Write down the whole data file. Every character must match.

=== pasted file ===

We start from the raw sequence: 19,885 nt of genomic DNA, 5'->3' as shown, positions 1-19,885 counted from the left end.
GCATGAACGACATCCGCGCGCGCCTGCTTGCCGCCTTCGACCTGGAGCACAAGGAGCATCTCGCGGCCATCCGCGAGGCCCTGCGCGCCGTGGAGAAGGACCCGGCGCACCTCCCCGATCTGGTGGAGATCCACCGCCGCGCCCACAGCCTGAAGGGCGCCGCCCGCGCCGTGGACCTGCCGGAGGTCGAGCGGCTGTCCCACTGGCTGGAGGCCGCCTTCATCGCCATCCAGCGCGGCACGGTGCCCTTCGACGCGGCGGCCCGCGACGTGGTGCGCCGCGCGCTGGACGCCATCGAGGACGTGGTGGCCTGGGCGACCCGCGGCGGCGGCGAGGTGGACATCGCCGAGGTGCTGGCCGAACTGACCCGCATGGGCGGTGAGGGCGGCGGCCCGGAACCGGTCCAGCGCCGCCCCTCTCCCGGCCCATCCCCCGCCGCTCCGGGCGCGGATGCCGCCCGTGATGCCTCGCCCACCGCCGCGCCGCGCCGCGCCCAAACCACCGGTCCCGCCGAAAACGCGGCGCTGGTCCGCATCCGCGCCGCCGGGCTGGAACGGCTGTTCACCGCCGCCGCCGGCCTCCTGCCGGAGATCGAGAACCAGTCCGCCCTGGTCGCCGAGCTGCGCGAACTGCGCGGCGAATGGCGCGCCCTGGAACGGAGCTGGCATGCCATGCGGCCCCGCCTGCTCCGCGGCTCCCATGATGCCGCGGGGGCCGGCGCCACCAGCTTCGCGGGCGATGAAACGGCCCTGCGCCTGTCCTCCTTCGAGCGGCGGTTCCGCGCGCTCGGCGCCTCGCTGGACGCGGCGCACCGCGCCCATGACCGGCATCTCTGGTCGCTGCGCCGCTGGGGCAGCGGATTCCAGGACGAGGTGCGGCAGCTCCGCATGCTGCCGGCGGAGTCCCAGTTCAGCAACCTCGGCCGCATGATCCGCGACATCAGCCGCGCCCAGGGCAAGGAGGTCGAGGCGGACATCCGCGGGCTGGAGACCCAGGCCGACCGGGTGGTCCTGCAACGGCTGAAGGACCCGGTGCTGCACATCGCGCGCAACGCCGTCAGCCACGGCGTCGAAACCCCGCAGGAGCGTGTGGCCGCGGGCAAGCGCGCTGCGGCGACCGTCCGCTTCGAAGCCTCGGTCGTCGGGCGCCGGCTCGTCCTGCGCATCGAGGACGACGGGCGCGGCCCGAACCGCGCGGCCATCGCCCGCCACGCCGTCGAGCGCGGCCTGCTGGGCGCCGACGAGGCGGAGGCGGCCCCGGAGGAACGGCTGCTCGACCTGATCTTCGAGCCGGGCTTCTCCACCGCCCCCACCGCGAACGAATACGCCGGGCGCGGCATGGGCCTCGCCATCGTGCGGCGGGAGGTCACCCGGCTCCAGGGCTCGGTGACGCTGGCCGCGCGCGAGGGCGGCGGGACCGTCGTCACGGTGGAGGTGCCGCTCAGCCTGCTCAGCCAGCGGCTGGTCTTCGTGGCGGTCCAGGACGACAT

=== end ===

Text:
We start from the raw sequence: 19,885 nt of genomic DNA, 5'->3' as shown, positions 1-19,885 counted from the left end.
GCATGAACGACATCCGCGCGCGCCTGCTTGCCGCCTTCGACCTGGAGCACAAGGAGCATCTCGCGGCCATCCGCGAGGCCCTGCGCGCCGTGGAGAAGGACCCGGCGCACCTCCCCGATCTGGTGGAGATCCACCGCCGCGCCCACAGCCTGAAGGGCGCCGCCCGCGCCGTGGACCTGCCGGAGGTCGAGCGGCTGTCCCACTGGCTGGAGGCCGCCTTCATCGCCATCCAGCGCGGCACGGTGCCCTTCGACGCGGCGGCCCGCGACGTGGTGCGCCGCGCGCTGGACGCCATCGAGGACGTGGTGGCCTGGGCGACCCGCGGCGGCGGCGAGGTGGACATCGCCGAGGTGCTGGCCGAACTGACCCGCATGGGCGGTGAGGGCGGCGGCCCGGAACCGGTCCAGCGCCGCCCCTCTCCCGGCCCATCCCCCGCCGCTCCGGGCGCGGATGCCGCCCGTGATGCCTCGCCCACCGCCGCGCCGCGCCGCGCCCAAACCACCGGTCCCGCCGAAAACGCGGCGCTGGTCCGCATCCGCGCCGCCGGGCTGGAACGGCTGTTCACCGCCGCCGCCGGCCTCCTGCCGGAGATCGAGAACCAGTCCGCCCTGGTCGCCGAGCTGCGCGAACTGCGCGGCGAATGGCGCGCCCTGGAACGGAGCTGGCATGCCATGCGGCCCCGCCTGCTCCGCGGCTCCCATGATGCCGCGGGGGCCGGCGCCACCAGCTTCGCGGGCGATGAAACGGCCCTGCGCCTGTCCTCCTTCGAGCGGCGGTTCCGCGCGCTCGGCGCCTCGCTGGACGCGGCGCACCGCGCCCATGACCGGCATCTCTGGTCGCTGCGCCGCTGGGGCAGCGGATTCCAGGACGAGGTGCGGCAGCTCCGCATGCTGCCGGCGGAGTCCCAGTTCAGCAACCTCGGCCGCATGATCCGCGACATCAGCCGCGCCCAGGGCAAGGAGGTCGAGGCGGACATCCGCGGGCTGGAGACCCAGGCCGACCGGGTGGTCCTGCAACGGCTGAAGGACCCGGTGCTGCACATCGCGCGCAACGCCGTCAGCCACGGCGTCGAAACCCCGCAGGAGCGTGTGGCCGCGGGCAAGCGCGCTGCGGCGACCGTCCGCTTCGAAGCCTCGGTCGTCGGGCGCCGGCTCGTCCTGCGCATCGAGGACGACGGGCGCGGCCCGAACCGCGCGGCCATCGCCCGCCACGCCGTCGAGCGCGGCCTGCTGGGCGCCGACGAGGCGGAGGCGGCCCCGGAGGAACGGCTGCTCGACCTGATCTTCGAGCCGGGCTTCTCCACCGCCCCCACCGCGAACGAATACGCCGGGCGCGGCATGGGCCTCGCCATCGTGCGGCGGGAGGTCACCCGGCTCCAGGGCTCGGTGACGCTGGCCGCGCGCGAGGGCGGCGGGACCGTCGTCACGGTGGAGGTGCCGCTCAGCCTGCTCAGCCAGCGGCTGGTCTTCGTGGCGGTCCAGGACGACAT